Healthy diet lowers type 2 diabetes risk, regardless of genetics

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A new study from the University of Eastern Finland has found that following a healthy diet can lower the risk of type 2 diabetes, even for those with a high genetic risk.

Published in the European Journal of Nutrition, the research shows that eating well can improve blood glucose levels and reduce the chances of developing prediabetes and type 2 diabetes.

Type 2 diabetes is heavily influenced by genetics, but lifestyle choices like diet and exercise can prevent or delay its onset.

“We didn’t know if a healthy diet benefits everyone equally, regardless of their genetic risk,” said Doctoral Researcher Ulla Tolonen from the University of Eastern Finland.

The study analyzed over 1,500 middle-aged and elderly men from the broader Metabolic Syndrome in Men Study (METSIM).

Researchers used a food frequency questionnaire to assess food consumption and a two-hour glucose tolerance test to measure blood glucose levels. Participants’ genetic risk of type 2 diabetes was scored based on 76 genetic variants associated with the disease.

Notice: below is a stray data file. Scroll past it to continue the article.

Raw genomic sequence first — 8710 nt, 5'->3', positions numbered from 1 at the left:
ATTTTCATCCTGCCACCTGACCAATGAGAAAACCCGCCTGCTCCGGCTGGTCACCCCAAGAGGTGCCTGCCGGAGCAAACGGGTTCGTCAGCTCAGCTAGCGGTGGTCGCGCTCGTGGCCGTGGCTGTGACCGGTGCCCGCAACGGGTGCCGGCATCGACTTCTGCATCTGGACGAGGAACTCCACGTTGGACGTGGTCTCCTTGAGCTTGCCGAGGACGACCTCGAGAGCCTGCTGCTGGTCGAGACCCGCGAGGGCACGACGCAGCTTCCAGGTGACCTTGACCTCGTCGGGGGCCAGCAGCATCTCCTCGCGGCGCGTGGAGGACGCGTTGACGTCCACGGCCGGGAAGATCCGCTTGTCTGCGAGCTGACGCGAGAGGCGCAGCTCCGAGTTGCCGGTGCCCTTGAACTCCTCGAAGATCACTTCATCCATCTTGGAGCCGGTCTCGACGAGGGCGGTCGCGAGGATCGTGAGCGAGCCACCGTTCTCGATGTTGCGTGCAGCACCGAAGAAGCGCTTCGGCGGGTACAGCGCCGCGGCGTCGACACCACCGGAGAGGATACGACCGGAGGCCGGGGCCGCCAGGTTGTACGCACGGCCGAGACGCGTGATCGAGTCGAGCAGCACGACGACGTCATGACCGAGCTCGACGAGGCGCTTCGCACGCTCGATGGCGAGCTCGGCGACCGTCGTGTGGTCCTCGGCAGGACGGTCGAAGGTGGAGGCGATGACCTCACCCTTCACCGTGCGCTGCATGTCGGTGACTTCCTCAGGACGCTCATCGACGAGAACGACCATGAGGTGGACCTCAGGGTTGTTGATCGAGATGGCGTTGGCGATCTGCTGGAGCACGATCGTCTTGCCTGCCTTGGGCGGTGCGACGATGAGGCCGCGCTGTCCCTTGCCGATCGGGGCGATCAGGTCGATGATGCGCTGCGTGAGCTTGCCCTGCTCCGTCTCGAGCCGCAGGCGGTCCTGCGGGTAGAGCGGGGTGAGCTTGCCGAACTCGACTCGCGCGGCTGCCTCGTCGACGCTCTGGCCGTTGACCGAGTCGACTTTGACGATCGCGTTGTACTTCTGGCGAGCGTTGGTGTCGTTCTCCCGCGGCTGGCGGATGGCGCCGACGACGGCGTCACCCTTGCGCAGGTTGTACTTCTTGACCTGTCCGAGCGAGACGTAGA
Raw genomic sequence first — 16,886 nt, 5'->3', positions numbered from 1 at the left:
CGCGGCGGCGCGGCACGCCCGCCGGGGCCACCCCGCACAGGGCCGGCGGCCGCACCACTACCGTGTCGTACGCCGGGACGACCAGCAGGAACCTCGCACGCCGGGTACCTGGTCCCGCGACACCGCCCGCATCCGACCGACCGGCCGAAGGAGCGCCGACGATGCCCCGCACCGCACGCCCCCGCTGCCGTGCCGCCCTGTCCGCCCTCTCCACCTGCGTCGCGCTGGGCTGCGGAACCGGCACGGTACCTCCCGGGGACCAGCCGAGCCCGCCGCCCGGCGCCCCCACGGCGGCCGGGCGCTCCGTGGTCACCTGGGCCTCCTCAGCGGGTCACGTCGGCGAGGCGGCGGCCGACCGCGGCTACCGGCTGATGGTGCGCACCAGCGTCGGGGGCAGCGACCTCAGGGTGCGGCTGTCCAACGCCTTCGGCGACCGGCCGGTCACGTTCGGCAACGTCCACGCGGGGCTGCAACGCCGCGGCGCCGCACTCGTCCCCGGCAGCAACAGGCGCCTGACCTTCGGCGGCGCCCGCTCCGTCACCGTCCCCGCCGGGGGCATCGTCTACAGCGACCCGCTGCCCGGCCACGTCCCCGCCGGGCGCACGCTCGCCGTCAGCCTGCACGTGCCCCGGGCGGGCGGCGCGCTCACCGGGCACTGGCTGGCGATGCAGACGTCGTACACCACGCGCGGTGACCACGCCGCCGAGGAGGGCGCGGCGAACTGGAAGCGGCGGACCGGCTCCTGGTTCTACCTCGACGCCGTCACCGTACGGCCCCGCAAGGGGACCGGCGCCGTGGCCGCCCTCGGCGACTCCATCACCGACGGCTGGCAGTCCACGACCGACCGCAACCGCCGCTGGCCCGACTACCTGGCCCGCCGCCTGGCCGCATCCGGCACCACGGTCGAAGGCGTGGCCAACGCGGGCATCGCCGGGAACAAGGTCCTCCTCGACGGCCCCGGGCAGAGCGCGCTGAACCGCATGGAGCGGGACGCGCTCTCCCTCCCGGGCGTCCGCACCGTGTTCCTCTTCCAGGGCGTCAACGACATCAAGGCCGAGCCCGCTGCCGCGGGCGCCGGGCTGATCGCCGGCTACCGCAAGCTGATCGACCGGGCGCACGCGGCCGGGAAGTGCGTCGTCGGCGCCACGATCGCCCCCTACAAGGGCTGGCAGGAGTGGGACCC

Two dietary patterns were identified based on the participants’ food consumption. The “healthy” dietary pattern included vegetables, berries, fruits, vegetable oils, fish, poultry, potatoes, unsweetened and low-fat yogurt, low-fat cheese, and whole grain products like porridge, pasta, and rice. This diet was linked to lower blood glucose levels and a reduced risk of prediabetes and type 2 diabetes.

Importantly, the study found that the benefits of a healthy diet applied to individuals with both low and high genetic risks of type 2 diabetes. “Our findings suggest that a healthy diet seems to benefit everyone, regardless of their genetic risk,” Tolonen concluded.

In summary, the study highlights that eating a healthy diet can help lower the risk of type 2 diabetes for everyone, even those with a high genetic predisposition. This emphasizes the importance of following nutrition recommendations to maintain good health and prevent diabetes.

If you care about diabetes, please read studies about high vitamin D level linked to lower dementia risk in diabetes, and this eating habit could help reduce risk of type 2 diabetes.

For more information about health, please see recent studies about unhealthy plant-based diets linked to metabolic syndrome, and results showing Paleo diet plus exercise could boost heart health in people with diabetes